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Bootsy Is Coming to Seattle To Funk You

Legendary funk bassist Bootsy Collins performs at Bumbershoot. (Photo: John Lill)

Legendary funk bassist Bootsy Collins performs at Bumbershoot 2013. (Photo:John Lill)

Ahh…The name is Bootsy baby and he is here to funk you my dear!

Bassist Bootsy Collins is a bad man with an impressive pedigree and resume. His mainstream funk journey started with James Brown. And, although he only worked with the Godfather of Funk for a little under a year, Collins played on some of Brown’s most signature numbers like, “Get Up (I Feel Like Being a) Sex Machine,” “Bewildered (1970),” “Super Bad,” “Soul Power,” and “Talkin’ Loud and Sayin’ Nothing.”

In 1976, Collins and other former members of Brown’s band, including his brother Phelps “Catfish” Collins, Frankie “Kash” Waddy and Philippé Wynne, created Bootsy’s Rubber Band, a separate funk outfit from George Clinton’s  Parliament/Funkadelic Universe.

The Cincinnati native and the Rubber Band made five records together and have continued to perform and delight audiences around the globe. When possible, they join former colleague Clinton onstage for some P-Funk classics.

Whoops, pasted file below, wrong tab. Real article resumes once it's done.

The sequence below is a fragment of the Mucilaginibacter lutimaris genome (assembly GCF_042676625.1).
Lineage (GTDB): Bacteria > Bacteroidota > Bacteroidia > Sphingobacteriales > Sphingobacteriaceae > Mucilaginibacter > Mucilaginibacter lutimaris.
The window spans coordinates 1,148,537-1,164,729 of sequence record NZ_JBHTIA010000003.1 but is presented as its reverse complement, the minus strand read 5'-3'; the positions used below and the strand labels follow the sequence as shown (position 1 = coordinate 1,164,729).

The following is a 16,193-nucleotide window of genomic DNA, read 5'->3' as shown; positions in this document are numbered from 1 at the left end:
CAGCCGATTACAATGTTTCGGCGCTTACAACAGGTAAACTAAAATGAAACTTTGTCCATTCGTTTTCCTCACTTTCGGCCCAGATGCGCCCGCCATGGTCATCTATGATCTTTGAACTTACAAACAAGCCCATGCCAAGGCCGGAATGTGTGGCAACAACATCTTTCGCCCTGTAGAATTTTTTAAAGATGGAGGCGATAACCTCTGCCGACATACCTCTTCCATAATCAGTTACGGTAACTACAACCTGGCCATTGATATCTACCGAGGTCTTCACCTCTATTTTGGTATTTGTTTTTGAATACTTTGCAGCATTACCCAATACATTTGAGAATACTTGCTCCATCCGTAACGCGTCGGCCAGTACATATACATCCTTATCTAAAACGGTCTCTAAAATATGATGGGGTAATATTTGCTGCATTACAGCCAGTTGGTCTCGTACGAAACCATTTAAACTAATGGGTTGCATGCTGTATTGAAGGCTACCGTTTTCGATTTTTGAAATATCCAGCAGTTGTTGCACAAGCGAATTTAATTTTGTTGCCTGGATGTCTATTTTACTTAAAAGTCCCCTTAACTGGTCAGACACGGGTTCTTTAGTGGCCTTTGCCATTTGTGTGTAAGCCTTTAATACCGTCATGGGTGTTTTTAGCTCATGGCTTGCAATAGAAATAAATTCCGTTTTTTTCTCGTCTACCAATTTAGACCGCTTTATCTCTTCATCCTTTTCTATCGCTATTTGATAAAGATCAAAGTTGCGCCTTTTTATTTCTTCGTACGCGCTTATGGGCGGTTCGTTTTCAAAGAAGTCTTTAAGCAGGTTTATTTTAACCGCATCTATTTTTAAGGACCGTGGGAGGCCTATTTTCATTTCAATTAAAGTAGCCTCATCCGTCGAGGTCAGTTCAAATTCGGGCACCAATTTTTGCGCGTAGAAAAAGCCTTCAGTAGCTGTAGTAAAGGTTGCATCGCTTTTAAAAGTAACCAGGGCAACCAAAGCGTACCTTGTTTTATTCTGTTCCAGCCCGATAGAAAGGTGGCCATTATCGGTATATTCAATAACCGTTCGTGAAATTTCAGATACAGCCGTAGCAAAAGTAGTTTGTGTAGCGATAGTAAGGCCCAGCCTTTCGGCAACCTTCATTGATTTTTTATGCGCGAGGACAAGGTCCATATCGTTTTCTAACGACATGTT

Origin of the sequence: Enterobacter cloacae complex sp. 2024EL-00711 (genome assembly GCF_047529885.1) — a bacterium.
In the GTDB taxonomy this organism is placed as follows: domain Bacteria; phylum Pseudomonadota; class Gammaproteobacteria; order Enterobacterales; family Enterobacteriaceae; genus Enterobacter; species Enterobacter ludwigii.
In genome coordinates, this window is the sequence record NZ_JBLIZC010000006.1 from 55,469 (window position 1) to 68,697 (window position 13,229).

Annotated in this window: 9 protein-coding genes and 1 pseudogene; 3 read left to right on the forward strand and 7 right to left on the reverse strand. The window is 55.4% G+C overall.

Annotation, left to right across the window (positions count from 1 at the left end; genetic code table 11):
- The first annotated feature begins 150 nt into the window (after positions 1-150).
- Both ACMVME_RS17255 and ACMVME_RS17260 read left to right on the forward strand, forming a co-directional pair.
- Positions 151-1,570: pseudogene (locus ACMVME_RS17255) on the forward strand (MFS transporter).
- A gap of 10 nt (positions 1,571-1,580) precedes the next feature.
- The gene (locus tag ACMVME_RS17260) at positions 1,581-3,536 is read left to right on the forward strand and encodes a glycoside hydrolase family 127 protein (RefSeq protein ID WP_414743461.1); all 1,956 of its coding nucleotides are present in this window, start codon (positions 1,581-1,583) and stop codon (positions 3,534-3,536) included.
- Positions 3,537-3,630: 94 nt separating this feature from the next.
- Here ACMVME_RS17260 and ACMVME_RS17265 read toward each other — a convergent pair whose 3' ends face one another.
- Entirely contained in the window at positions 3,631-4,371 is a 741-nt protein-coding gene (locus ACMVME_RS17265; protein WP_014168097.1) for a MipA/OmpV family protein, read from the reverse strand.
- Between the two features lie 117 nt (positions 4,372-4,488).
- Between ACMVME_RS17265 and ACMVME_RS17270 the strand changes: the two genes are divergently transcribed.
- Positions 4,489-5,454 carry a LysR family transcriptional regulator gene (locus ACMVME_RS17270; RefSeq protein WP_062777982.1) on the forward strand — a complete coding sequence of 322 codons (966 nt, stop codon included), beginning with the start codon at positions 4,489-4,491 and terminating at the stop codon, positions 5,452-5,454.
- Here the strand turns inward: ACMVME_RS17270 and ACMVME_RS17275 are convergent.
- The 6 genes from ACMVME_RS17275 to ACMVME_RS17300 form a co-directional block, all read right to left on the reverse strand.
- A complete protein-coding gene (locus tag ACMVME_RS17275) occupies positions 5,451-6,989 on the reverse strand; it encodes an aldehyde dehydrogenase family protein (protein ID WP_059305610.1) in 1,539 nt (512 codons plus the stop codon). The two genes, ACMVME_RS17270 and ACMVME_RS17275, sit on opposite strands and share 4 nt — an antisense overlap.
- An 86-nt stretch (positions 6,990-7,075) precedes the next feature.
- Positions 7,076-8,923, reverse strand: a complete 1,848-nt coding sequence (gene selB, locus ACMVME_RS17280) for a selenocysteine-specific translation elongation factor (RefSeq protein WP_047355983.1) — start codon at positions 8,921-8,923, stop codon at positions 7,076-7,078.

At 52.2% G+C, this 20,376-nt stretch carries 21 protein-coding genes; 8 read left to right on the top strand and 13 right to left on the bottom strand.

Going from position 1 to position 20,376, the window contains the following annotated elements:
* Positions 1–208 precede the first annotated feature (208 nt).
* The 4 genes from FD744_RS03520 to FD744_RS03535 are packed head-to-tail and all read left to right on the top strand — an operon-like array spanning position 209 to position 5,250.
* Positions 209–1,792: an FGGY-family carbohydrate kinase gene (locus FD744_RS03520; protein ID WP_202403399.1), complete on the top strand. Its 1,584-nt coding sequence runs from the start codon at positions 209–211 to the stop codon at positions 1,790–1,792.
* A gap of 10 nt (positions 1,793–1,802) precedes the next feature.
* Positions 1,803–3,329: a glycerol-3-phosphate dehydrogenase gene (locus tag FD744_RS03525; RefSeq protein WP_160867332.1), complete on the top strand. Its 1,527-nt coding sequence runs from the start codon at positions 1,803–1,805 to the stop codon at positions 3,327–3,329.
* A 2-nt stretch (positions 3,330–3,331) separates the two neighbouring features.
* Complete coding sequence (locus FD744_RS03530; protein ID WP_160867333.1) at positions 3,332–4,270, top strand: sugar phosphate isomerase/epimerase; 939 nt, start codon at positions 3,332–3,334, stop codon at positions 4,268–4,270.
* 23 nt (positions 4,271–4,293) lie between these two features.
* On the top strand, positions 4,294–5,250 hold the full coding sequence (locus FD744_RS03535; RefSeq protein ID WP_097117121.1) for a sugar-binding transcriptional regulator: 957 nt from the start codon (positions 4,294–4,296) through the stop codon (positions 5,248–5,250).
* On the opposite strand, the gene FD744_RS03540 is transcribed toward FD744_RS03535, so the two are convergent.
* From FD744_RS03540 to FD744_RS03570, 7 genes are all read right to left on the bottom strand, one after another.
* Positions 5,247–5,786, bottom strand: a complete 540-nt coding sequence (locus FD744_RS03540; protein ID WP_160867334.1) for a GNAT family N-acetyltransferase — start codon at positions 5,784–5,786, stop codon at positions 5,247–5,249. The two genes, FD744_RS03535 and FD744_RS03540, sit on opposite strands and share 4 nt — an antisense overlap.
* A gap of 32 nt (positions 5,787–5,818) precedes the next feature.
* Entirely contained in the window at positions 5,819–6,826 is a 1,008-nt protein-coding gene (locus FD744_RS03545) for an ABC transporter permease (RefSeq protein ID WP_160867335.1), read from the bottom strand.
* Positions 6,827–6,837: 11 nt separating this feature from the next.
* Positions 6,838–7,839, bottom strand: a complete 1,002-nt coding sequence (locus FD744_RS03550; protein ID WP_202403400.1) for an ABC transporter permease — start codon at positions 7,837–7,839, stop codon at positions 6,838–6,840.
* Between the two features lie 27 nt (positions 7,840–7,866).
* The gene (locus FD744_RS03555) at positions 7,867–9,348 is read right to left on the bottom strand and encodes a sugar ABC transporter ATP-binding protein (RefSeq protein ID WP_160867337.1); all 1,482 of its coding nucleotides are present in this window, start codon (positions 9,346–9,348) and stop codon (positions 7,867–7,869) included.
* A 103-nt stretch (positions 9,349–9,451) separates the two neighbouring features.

Underneath his larger than life persona, star bass and star sunglasses, lies the heart and soul of a real artist whose solid chops, unique tunings and disruptive style have endeared him to many aspiring players and funksters. Along with Larry Graham (Sly and The Family Stone), Verdine White (Earth, Wind & Fire) and the recently deceased Louis Johnson (The Brothers Johnson), Collins is considered one of the most innovative and technically proficient funk bassists in history.

Collins and his merry band of funkateers, put on a brilliant performance last time they were in town, playing Bumbershoot 2013. He and his Rubber Band will return to Seattle Monday night, June 22 to play the The Neptune.

Tickets for that show are available here

Legendary funk bassist Bootsy Collins performs at Bumbershoot. (Photo: John Lill)

Legendary funk bassist Bootsy Collins performs at Bumbershoot. (Photo: John Lill)

Not only is he a multi-media journalist, he is also an accomplished musician. He is the founder of SMI and drives the creative look, feel and branding for the publication. His years of writing, arranging, and performing live music in a variety of genres inform his ability to communicate the message and the mechanics of music. Roth’s work on SMI reflects his philosophy that music is the universal language, and builds community. He believes it has the power to unite people of every race, religion, gender, and persuasion.